I think Arendt’s work on totalitarianism is key to showing us that evil is an important problem in everyday politics and that it has the possibility to emerge at any time and in any place. I believe that many have experienced in Iran what Arendt describes in the Origins of Totalitarianism as “the anti-political principle.” It is the end of ethics in the political realm and the unlimited degradation of civic morality. In 1979 the abyss between men of civility and men of brutal deeds was filled in Iran with the ideologization of the public sphere. One saw the breakdown of the old system, followed by the failure of political liberalism and the formation of the ideologies of 1979. One can say that when common sense breaks down or becomes impossible, hopelessness and resignation set in; people lose the capacity for action and despair over their ability to influence things.
Ramin Jahanbegloo, in an interview with Danny Postel. He goes on to say later in the interview:
Life is not easy when you have to live morally in the face of untruth. Maybe intellectuals in Iran have learned to face a life of challenges because the challenge of truth is more crucial to their existence than it is to others....I think this internal dialogue with oneself — listening to one’s inner voice, as Gandhi used to say — but also having an acute sense of the world, could be a quest not only to understand the meaning of our world, but also a ceaseless and restless activity of questioning on the nature of the evil that one has to confront in political life.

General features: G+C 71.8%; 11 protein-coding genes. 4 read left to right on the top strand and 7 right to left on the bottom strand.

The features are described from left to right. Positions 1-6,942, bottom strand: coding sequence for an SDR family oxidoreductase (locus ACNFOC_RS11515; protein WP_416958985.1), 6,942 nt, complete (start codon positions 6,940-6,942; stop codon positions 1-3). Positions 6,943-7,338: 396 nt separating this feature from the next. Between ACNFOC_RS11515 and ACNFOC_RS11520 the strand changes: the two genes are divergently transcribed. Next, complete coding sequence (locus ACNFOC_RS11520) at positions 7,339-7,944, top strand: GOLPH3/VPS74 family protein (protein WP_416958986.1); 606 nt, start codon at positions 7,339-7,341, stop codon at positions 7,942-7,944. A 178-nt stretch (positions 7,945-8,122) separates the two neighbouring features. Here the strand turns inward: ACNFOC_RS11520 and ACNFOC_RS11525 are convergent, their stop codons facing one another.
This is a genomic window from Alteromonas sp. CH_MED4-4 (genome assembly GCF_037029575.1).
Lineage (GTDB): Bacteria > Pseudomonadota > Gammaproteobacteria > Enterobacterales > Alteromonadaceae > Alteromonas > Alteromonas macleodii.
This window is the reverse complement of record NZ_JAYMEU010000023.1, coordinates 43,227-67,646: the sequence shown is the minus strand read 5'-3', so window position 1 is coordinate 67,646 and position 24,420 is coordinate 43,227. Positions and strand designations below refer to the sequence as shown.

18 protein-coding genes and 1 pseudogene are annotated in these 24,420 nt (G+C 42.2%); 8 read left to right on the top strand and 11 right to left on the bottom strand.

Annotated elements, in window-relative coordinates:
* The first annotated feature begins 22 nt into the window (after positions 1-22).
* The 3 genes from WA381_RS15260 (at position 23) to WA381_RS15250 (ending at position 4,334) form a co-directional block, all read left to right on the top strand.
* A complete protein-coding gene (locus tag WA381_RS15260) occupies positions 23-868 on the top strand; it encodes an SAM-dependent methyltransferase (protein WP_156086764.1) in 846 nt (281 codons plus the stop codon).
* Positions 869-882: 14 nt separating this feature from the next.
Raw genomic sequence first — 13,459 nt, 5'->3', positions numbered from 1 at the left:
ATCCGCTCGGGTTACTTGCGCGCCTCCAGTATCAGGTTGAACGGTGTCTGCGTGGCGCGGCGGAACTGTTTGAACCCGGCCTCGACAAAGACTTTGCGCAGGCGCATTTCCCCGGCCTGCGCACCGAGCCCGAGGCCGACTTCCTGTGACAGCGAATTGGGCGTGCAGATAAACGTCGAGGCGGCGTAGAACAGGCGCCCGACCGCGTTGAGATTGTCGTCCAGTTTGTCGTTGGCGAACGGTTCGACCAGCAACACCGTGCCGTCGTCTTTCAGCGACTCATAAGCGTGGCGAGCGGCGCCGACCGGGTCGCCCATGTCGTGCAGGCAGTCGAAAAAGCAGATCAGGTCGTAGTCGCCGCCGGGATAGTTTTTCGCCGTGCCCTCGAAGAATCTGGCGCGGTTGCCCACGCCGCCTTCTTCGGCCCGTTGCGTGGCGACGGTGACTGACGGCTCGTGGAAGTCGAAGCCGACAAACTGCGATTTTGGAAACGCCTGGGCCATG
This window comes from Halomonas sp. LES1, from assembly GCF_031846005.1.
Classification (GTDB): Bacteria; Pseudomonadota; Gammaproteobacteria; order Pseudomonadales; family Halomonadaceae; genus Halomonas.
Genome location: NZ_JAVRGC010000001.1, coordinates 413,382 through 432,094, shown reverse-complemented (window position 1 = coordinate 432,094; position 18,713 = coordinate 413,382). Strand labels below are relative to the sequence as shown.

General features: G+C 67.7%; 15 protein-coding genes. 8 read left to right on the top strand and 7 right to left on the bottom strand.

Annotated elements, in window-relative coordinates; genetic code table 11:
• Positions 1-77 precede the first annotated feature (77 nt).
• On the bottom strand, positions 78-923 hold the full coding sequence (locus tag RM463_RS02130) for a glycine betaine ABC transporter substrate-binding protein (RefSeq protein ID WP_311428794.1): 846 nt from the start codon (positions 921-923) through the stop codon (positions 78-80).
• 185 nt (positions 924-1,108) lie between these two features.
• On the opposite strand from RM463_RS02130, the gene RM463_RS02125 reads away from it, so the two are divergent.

In Iran we have grown accustomed to living with political evil but to not thinking about it. I think today more than at any other time our mode of thinking and our mode of judging in Iranian society have a crucial role in determining where Iran can go from here.